Lauren Gluck, P.W.S.
Senior Environmental Scientist in Pare's Wetlands Group
Read More Posts
We are excited to present the entries for PARE’s 3rd annual Earth Day Photo Contest! This year, the Sustainable Design Committee was seeking photographs that celebrate the environment and a sustainable lifestyle, in the spirit of Earth Day.
Take a moment to enjoy this year’s 13 entries.
Photo 1: ”Taking Advantage of a Windy and Sunny day at the Beach”
On my way back from a day of inspecting dams on Block Island last summer, the state helicopter flew over the figuratively and literally “green” East Matunuck State Beach Pavilion.
Photo 2: “Walking on Water!”
Glaciers worldwide are receding due to a changing environment and extent of human impact on the planet with a global trend of warmer air temperatures.This spectacular site and experience will be forever etched in my memory. Every American should see Alaska once in their lifetime – it is breathtaking!
Mendenhall Glacier Juneau, AK (Blue Ice is from the ice which has compressed all the gas inside so much that the apparent color is blue from light scattering, much like a blue sky.)
Photo 3: “Beauty of the World”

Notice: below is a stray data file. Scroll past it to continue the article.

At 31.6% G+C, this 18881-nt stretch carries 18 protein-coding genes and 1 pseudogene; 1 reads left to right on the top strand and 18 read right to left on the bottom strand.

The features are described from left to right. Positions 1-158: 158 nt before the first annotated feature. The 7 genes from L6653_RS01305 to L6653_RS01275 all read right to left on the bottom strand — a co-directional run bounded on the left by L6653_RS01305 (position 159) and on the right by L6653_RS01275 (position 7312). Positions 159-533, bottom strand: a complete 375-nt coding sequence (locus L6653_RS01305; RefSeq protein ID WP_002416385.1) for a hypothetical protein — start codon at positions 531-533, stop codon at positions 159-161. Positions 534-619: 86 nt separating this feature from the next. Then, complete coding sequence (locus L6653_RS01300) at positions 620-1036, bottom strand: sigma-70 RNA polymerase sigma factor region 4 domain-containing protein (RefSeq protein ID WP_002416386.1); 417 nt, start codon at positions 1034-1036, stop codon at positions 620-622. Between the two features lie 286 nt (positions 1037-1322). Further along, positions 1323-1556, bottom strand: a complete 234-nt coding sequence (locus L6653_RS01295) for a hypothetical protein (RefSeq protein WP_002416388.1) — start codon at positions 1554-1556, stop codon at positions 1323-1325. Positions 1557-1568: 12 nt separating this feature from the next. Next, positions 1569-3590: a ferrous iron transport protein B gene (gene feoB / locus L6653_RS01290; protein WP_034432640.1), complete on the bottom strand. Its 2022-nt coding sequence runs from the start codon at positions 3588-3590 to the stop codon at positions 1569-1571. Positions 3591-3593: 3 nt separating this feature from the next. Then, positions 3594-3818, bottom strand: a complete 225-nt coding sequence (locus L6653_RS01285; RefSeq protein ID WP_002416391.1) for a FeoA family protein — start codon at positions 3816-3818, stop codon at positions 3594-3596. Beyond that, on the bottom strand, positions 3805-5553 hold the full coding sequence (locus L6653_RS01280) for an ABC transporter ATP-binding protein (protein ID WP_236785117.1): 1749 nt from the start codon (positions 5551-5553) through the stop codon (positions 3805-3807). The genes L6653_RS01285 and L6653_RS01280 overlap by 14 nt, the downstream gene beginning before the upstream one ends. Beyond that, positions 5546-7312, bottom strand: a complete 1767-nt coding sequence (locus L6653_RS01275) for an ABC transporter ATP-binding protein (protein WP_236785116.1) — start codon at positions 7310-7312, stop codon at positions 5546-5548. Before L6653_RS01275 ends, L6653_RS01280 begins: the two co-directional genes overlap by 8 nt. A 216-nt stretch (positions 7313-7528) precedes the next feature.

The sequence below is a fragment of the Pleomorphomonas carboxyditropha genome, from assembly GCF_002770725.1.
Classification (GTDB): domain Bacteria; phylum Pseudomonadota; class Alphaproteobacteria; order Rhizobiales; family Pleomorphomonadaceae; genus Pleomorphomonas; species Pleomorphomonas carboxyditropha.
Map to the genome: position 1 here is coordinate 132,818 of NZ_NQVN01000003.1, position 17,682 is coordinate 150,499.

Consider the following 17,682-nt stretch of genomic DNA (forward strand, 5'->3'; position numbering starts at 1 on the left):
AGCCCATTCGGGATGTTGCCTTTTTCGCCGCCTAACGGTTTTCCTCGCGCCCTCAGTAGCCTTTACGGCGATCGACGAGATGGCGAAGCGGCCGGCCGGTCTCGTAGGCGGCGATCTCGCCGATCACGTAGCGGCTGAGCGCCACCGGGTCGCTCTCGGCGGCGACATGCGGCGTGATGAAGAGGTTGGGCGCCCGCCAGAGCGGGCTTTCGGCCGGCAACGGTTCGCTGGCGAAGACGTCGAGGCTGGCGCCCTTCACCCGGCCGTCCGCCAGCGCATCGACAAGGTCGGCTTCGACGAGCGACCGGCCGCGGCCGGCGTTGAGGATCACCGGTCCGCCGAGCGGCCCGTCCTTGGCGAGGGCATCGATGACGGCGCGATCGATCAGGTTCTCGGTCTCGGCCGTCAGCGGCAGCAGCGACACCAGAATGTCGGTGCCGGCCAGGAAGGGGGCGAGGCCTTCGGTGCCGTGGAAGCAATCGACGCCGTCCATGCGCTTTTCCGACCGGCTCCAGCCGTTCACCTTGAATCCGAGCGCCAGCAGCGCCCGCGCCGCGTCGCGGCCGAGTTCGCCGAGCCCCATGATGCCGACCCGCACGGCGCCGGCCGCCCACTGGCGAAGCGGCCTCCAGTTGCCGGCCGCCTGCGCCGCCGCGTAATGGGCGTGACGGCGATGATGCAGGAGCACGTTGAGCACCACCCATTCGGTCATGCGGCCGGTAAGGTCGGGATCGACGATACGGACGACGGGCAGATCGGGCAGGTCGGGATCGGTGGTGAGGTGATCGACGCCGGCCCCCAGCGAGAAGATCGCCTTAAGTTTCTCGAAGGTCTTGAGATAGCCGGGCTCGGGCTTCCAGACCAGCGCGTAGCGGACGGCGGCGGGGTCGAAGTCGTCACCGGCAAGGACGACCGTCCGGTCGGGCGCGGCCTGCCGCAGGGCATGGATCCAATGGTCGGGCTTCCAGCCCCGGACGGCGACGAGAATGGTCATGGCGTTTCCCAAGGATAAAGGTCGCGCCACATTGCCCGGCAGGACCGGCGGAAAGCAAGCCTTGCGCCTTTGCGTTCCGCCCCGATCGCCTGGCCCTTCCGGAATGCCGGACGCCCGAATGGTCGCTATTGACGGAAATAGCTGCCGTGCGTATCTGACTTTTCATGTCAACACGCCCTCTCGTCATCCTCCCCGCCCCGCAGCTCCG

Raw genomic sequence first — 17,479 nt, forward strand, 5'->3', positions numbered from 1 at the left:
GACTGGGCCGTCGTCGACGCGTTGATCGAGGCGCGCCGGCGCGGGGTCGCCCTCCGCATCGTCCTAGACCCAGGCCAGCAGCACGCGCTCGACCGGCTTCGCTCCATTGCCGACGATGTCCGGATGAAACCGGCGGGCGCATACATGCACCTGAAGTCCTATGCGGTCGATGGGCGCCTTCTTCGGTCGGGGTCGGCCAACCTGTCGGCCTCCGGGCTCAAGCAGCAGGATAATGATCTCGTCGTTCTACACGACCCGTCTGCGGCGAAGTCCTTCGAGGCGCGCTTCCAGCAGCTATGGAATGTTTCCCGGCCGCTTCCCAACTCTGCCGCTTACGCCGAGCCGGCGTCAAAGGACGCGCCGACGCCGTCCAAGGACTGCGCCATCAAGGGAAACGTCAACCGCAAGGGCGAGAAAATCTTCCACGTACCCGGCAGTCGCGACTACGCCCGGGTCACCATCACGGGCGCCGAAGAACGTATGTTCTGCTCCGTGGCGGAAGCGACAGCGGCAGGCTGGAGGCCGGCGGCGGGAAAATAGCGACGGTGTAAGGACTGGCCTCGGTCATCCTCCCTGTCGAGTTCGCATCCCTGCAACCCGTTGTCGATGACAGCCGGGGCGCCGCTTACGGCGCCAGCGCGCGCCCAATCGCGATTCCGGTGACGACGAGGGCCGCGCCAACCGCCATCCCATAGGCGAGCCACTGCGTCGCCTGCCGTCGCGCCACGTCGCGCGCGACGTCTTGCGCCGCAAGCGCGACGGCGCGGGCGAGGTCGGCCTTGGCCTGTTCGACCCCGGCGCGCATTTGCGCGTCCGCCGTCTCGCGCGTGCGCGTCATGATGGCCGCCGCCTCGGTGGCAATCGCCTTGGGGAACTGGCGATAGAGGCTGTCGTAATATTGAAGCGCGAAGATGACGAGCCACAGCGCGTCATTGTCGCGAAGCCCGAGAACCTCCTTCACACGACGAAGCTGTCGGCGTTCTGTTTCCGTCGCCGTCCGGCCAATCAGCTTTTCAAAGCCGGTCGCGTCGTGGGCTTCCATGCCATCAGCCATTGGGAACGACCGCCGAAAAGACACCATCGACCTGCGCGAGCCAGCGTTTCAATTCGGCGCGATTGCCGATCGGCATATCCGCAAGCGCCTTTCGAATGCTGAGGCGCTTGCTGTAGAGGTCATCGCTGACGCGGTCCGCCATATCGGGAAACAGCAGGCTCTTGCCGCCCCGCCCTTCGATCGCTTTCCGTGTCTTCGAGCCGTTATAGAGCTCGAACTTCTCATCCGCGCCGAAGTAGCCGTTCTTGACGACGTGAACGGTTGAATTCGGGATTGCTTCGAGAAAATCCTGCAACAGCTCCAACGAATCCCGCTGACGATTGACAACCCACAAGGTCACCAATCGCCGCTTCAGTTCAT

It’s good to celebrate the beauty of the world when you are on top of it.
Photo 4: “Fuel Production Plant”
Fuel Production Plant hard at work in the beautiful Italian countryside. The seeds from these Sunflowers are used to produce bio-diesel. Carbon neutral fuel and beautiful at the same time.
Photo 5: A Foraging Egret
A Great Egret foraging in a tidal pond is a beautiful sight, and serves as a reminder of how important it is to protect what remains of our coastal ecosystems.
Photo 6: Jellyfish Awareness
I picked this photo to bring awareness to the increasing decline of our world’s oceans this Earth Day. You may ask, why jellyfish? Well jellyfish are what they call an indicator species. Jellyfish populations have been increasing dramatically around the world and represents a decline to our ocean ecosystem.
The population upward trend has been linked to many factors such as; increasing ocean temperatures and acidity, abundant plankton growth from agricultural fertilizers runoff, the overfishing of jellyfish predators such as Bluefin tuna, and a declining populations of sea turtles. All these issues are human impacts that we can effectively change with awareness and action.